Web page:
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Bisphenol en kanker*
Uit een celstudie blijkt dat bisphenol kankercellen beschermd tegen doodgaan. Bisphenol A is een chemische stof die wordt gebruikt voor de productie van polycarbonaat, een transparante plastic die onder andere gebruikt wordt als drager van CD's en DVD's en voor onbreekbare flessen voor (baby)voeding, voor tafelbestek, en voorwerpen voor gebruik in microgolfovens. Het wordt ook gebruikt in epoxyharsen die als beschermende coating aan de binnenkant van voedingsverpakkingen in blik of karton worden aangebracht, of in leidingen en reservoirs voor drinkwater. Bisfenol A wordt ook gebruikt in vlamvertragende middelen, ook in tandvullingen en als oplosmiddel voor drukinkten. In de studie werden borstkankercellen behandeld met kleine hoeveelheden bisphenol A, vergelijkbare hoeveelheden die doorgaans al in veel mensen aangetroffen worden. Bisphenol lijkt chemisch gezien veel op de kankerverwekkende stof DES. Doch Bisphenol laat niet zoals Des de kankercellen verder groeien maar voorkomt dat kankercellen gedood worden door stoffen zoals die gebruikt worden bij een chemokuur. Deze studie laat zien dat Bisphenol A gevaarlijk is voor de mens.
Link Between Bisphenol A And Chemotherapy Resistance
Exposure to bisphenol A (BPA) may reduce the effectiveness of chemotherapy treatments, say University of Cincinnati (UC) scientists. 
The research study, led by UC's Nira Ben-Jonathan, PhD, says that BPA - a man-made chemical found in a number of plastic products, including drinking bottles and the lining of food cans - actually induces a group of proteins that protect cancer cells from the toxic effects of chemotherapy. 
The findings are reported in the journal Environmental Health Perspectives.. 
"Resistance to chemotherapy is a major problem for cancer patients, especially those with advanced or metastatic disease," says Ben-Jonathan, a professor of cancer and cell biology at UC who has studied BPA for more than 10 years. "Finding out what contributes to that resistance can give us an idea of what to target in order to make chemotherapy as effective as possible." 
Researchers have suspected that BPA could play a role in cancer because of the chemical's structural similarities to a cancer-promoting compound called diethylstilbestrol (DES). But Ben-Jonathan's team found that BPA isn't exactly mimicking the action of DES.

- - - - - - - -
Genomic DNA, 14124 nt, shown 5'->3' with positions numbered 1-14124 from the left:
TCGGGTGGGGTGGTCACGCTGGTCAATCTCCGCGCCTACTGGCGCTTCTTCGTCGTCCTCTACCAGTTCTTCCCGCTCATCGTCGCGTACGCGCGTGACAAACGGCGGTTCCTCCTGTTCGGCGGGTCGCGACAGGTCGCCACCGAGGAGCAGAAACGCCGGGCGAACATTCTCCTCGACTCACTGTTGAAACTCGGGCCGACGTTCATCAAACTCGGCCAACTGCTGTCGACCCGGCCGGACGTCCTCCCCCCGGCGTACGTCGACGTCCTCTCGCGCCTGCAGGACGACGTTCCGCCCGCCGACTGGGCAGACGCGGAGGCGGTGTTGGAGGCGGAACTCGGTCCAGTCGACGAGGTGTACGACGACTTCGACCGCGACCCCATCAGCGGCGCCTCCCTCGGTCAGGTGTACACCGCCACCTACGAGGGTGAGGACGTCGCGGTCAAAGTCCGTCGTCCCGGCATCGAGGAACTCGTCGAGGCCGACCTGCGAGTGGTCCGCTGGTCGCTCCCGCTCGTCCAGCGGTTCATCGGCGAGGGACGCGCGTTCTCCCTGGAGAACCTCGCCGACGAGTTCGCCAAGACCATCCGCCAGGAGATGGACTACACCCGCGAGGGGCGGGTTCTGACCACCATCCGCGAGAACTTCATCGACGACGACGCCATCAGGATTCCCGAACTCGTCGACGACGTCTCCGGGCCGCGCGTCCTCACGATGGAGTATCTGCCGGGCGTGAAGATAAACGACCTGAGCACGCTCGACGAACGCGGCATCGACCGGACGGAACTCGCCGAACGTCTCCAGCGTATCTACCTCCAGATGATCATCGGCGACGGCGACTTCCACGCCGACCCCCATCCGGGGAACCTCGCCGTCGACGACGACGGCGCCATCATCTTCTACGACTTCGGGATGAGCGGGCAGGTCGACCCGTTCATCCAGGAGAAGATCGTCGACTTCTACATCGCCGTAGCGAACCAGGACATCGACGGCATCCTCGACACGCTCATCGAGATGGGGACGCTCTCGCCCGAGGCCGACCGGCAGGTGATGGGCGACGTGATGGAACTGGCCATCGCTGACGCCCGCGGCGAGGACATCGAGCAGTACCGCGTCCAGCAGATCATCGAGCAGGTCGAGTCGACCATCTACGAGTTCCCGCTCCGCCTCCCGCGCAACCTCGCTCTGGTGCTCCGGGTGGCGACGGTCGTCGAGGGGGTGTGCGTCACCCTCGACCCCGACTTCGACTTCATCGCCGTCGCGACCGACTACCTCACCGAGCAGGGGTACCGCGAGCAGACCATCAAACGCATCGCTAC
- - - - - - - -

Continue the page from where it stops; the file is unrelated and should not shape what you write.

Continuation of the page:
"BPA does not increase cancer cell proliferation like DES does," she says. "It's actually acting by protecting existing cancer cells from dying in response to anti-cancer drugs, making chemotherapy significantly less effective." 
Ben-Jonathan's team studied human breast cancer cells, subjecting them to low levels of BPA consistent with levels found in the blood of human adults. The team found that BPA is acting in cancer cells similar to the way estrogen does - by inducing proteins that protect the cells from chemotherapy agents. 
Estrogen's protein-inducing action has been previously linked to chemotherapy resistance, but researchers have been unable to explain why such resistance still occurs in certain patients with less estrogen. Ben-Jonathan says her team's research has important implications for this subgroup of patients. 
"Patients with less circulating estrogen - post-menopausal women, for example - can also suffer from chemotherapy resistance," she says. "Linking BPA to this problem gives us one more avenue to explore in terms of preventing chemotherapy resistance." 
"These data," study authors write, "provide considerable support to the accumulating evidence that BPA is hazardous to human health." 
Coauthors include Elizabeth LaPensee, Sejal Fox and Traci Tuttle. 
The study was funded by grants from the National Institutes of Health, the Department of Defense and the Susan G. Komen Breast Cancer Foundation. 
The cancer and cell biology department at UC is part of a joint cancer program involving the UC College of Medicine, Cincinnati Children's Hospital Medical Center and University Hospital. The collaborative initiative brings together interdisciplinary research teams of caring scientists and health professionals to research and develop new cures, while providing a continuum of care for children, adults and families with cancer. 
Source: Dama Kimmon University of Cincinnati  (
November 2008)


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